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Scott G Winterton, Deseret News
Trash collects in a boom floating on the Jordan River in North Salt Lake on Monday, March 26, 2018.

NORTH SALT LAKE — The new, bright orange trash boom had been floating on the Jordan River for just one week, but by Monday it had already captured a mass of junk.

Among the litter: beer cans, soda cans, pill bottles, a gas can, a volleyball, a basketball, a tire and an array of other plastic items.

"You wouldn't believe the sort of garbage that makes its way downstream," said Ryan Shelton, spokesman for Salt Lake County's public works department.

Chris Brown, director of stewardship for The Nature Conservancy of Utah, said he's even seen a TV among the massive amount of garbage that collects on the banks of the Jordan River, especially at the Burnham Dam and, eventually, the Great Salt Lake.

As it accumulates in Farmington Bay, the trash threatens sensitive wetlands and waterfowl. It's not unusual to see birds strangled by aluminum can rings or other plastic, Brown said.

That's why several years ago The Nature Conservancy of Utah asked Salt Lake County for help, and the county agreed to install the trash boom, meant to catch floating debris before it reaches the Burnham Dam downstream. Salt Lake County contributed $290,000 for design, materials and construction of a rocky ramp for trucks to use for cleanup access.

Anything that floats, Brown said, will hopefully be netted by the trash boom installed last week on the river, just west of the Legacy Preparatory Academy, 1165 W. 3300 North, off the shore of Nature Conservancy land.

"It will make a huge difference," Brown said, noting that an "incredible amount of garbage" accumulates year after year at the Burnham Dam and Great Salt Lake. "This is a big step to say, ‘Let's do what can we do to protect this urban river, and make it better for the citizens of Utah and wildlife.’"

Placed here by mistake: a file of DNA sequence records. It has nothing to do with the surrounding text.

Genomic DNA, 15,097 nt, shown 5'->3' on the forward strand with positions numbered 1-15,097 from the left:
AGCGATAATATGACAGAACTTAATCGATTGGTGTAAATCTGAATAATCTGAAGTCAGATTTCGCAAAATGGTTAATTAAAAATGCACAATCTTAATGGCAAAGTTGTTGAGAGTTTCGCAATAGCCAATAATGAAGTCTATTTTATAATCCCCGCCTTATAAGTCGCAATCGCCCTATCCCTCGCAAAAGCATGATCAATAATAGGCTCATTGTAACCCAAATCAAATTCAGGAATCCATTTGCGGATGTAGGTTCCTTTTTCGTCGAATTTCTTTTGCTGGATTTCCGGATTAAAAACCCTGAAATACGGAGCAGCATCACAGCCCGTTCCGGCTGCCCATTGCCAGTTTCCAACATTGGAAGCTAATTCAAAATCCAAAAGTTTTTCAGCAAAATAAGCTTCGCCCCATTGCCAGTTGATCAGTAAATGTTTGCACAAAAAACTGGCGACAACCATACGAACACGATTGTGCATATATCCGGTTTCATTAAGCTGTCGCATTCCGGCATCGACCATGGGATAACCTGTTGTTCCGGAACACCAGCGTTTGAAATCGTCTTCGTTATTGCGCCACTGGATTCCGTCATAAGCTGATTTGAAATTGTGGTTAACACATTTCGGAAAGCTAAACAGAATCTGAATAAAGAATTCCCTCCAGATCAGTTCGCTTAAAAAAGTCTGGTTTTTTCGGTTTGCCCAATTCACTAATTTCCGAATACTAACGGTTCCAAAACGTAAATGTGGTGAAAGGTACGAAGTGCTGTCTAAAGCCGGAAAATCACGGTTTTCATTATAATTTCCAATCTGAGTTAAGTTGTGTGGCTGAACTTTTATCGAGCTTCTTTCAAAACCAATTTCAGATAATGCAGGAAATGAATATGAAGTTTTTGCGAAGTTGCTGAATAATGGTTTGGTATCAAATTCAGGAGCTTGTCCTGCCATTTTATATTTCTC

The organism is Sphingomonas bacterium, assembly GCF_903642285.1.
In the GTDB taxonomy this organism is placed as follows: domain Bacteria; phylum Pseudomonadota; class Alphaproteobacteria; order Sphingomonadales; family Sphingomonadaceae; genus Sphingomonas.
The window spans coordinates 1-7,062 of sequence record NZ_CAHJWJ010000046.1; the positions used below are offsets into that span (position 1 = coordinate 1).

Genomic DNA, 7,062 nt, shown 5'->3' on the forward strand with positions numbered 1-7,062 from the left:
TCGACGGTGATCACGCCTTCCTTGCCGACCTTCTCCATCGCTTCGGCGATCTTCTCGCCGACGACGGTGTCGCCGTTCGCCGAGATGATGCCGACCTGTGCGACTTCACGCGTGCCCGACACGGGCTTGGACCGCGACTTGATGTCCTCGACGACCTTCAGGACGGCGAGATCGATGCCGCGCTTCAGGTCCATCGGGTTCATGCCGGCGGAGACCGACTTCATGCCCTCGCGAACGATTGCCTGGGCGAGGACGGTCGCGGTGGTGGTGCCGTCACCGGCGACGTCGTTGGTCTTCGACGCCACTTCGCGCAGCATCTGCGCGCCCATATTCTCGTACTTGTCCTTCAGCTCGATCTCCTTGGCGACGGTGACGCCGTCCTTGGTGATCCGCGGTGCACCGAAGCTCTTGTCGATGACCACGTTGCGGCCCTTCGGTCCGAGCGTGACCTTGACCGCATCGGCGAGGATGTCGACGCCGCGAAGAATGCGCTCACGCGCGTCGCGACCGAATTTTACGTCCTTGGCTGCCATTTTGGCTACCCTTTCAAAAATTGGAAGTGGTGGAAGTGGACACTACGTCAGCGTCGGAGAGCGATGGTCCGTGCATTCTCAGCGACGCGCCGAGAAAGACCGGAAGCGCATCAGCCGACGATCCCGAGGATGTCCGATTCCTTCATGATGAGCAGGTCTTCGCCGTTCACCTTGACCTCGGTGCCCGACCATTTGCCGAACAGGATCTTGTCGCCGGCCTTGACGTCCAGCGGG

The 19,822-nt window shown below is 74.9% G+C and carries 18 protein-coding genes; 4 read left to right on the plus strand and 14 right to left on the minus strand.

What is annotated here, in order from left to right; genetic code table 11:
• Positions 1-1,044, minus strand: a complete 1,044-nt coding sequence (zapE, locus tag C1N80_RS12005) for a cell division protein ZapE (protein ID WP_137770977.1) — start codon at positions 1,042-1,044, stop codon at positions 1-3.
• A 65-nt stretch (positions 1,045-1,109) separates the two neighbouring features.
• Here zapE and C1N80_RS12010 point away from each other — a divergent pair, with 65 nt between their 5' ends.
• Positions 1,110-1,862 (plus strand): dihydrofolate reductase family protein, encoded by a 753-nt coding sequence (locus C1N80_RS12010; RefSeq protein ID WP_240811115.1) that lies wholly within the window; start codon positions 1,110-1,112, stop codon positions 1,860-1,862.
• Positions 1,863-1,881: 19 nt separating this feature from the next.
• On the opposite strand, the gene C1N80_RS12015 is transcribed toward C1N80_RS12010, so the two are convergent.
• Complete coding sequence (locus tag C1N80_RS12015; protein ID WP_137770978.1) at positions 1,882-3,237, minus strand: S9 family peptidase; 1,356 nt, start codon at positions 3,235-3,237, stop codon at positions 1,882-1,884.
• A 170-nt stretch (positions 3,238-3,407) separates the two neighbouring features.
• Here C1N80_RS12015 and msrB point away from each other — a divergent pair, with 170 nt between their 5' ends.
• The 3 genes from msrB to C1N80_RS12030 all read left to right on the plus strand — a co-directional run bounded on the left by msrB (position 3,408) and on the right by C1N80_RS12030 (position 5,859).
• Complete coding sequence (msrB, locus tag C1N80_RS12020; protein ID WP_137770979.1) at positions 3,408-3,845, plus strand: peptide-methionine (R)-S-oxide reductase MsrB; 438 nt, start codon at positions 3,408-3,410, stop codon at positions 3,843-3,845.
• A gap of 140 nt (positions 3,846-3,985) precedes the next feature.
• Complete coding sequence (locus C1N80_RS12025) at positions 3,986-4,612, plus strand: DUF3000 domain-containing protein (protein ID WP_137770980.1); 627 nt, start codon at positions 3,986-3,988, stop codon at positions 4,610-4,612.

It's not clear exactly how many tons of garbage the boom will collect, but judging from last week's catch, "we're going to be collecting quite a lot," Shelton said.

"It's always unfortunate when riverways become polluted," Shelton said, noting the buildup of garbage is not just from people dumping stuff in the river since storm drains and creeks feed into the Jordan River, bringing any trash in them.

Because the Jordan River is an "urban river," Shelton said, it's an "unfortunate" reality the county must deal with.

The section of the river where the boom was installed acts as a natural border between Salt Lake County and Davis County. Salt Lake County officials chose to invest in the boom because the county "realizes there is a pollution and debris problem in the Jordan River that is dangerous to wildlife and harmful to the environment, Shelton said.

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"Salt Lake County takes very seriously its role to improve environmental quality throughout the valley, not just in Salt Lake County (because) we're all connected in one valley," Shelton said. "Any debris that makes its way into the Jordan River will most likely end up in the wetlands around the Great Salt Lake, so we're trying to mitigate that problem."

Shelton said Salt Lake County flood management staff will be monitoring the boom and clean it out once it's filled. If it works well, Shelton said the county may consider building more trash booms.